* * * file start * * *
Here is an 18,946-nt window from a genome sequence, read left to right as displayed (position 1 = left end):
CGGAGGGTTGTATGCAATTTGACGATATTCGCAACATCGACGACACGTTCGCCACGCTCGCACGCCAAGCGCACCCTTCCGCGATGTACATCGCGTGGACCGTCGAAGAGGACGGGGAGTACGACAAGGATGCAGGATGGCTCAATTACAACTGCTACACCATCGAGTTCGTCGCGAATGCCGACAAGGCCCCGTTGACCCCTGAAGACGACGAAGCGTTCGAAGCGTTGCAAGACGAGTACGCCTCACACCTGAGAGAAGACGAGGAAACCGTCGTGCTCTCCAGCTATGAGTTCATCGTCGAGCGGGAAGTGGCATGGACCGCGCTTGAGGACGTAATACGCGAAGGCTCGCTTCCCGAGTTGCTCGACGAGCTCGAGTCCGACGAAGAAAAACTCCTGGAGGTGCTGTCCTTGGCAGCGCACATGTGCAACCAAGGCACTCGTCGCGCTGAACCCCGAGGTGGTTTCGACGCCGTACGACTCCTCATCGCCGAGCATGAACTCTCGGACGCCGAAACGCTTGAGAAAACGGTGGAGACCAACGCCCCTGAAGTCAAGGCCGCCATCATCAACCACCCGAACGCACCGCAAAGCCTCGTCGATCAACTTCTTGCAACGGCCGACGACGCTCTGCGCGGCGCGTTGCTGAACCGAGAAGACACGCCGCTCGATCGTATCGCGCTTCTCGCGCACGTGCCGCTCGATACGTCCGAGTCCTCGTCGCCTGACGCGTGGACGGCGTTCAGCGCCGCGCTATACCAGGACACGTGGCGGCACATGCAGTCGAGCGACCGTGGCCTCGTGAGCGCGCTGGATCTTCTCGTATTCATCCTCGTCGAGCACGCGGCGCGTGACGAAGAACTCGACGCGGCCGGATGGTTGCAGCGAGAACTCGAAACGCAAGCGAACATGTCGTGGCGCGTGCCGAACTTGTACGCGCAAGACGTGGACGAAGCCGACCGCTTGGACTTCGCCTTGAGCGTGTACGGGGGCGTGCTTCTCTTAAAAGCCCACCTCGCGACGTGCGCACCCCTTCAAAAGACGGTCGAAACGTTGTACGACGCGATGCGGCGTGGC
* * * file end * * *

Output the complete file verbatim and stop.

Here is an 18,946-nt window from a genome sequence, read left to right as displayed (position 1 = left end):
CGGAGGGTTGTATGCAATTTGACGATATTCGCAACATCGACGACACGTTCGCCACGCTCGCACGCCAAGCGCACCCTTCCGCGATGTACATCGCGTGGACCGTCGAAGAGGACGGGGAGTACGACAAGGATGCAGGATGGCTCAATTACAACTGCTACACCATCGAGTTCGTCGCGAATGCCGACAAGGCCCCGTTGACCCCTGAAGACGACGAAGCGTTCGAAGCGTTGCAAGACGAGTACGCCTCACACCTGAGAGAAGACGAGGAAACCGTCGTGCTCTCCAGCTATGAGTTCATCGTCGAGCGGGAAGTGGCATGGACCGCGCTTGAGGACGTAATACGCGAAGGCTCGCTTCCCGAGTTGCTCGACGAGCTCGAGTCCGACGAAGAAAAACTCCTGGAGGTGCTGTCCTTGGCAGCGCACATGTGCAACCAAGGCACTCGTCGCGCTGAACCCCGAGGTGGTTTCGACGCCGTACGACTCCTCATCGCCGAGCATGAACTCTCGGACGCCGAAACGCTTGAGAAAACGGTGGAGACCAACGCCCCTGAAGTCAAGGCCGCCATCATCAACCACCCGAACGCACCGCAAAGCCTCGTCGATCAACTTCTTGCAACGGCCGACGACGCTCTGCGCGGCGCGTTGCTGAACCGAGAAGACACGCCGCTCGATCGTATCGCGCTTCTCGCGCACGTGCCGCTCGATACGTCCGAGTCCTCGTCGCCTGACGCGTGGACGGCGTTCAGCGCCGCGCTATACCAGGACACGTGGCGGCACATGCAGTCGAGCGACCGTGGCCTCGTGAGCGCGCTGGATCTTCTCGTATTCATCCTCGTCGAGCACGCGGCGCGTGACGAAGAACTCGACGCGGCCGGATGGTTGCAGCGAGAACTCGAAACGCAAGCGAACATGTCGTGGCGCGTGCCGAACTTGTACGCGCAAGACGTGGACGAAGCCGACCGCTTGGACTTCGCCTTGAGCGTGTACGGGGGCGTGCTTCTCTTAAAAGCCCACCTCGCGACGTGCGCACCCCTTCAAAAGACGGTCGAAACGTTGTACGACGCGATGCGGCGTGGC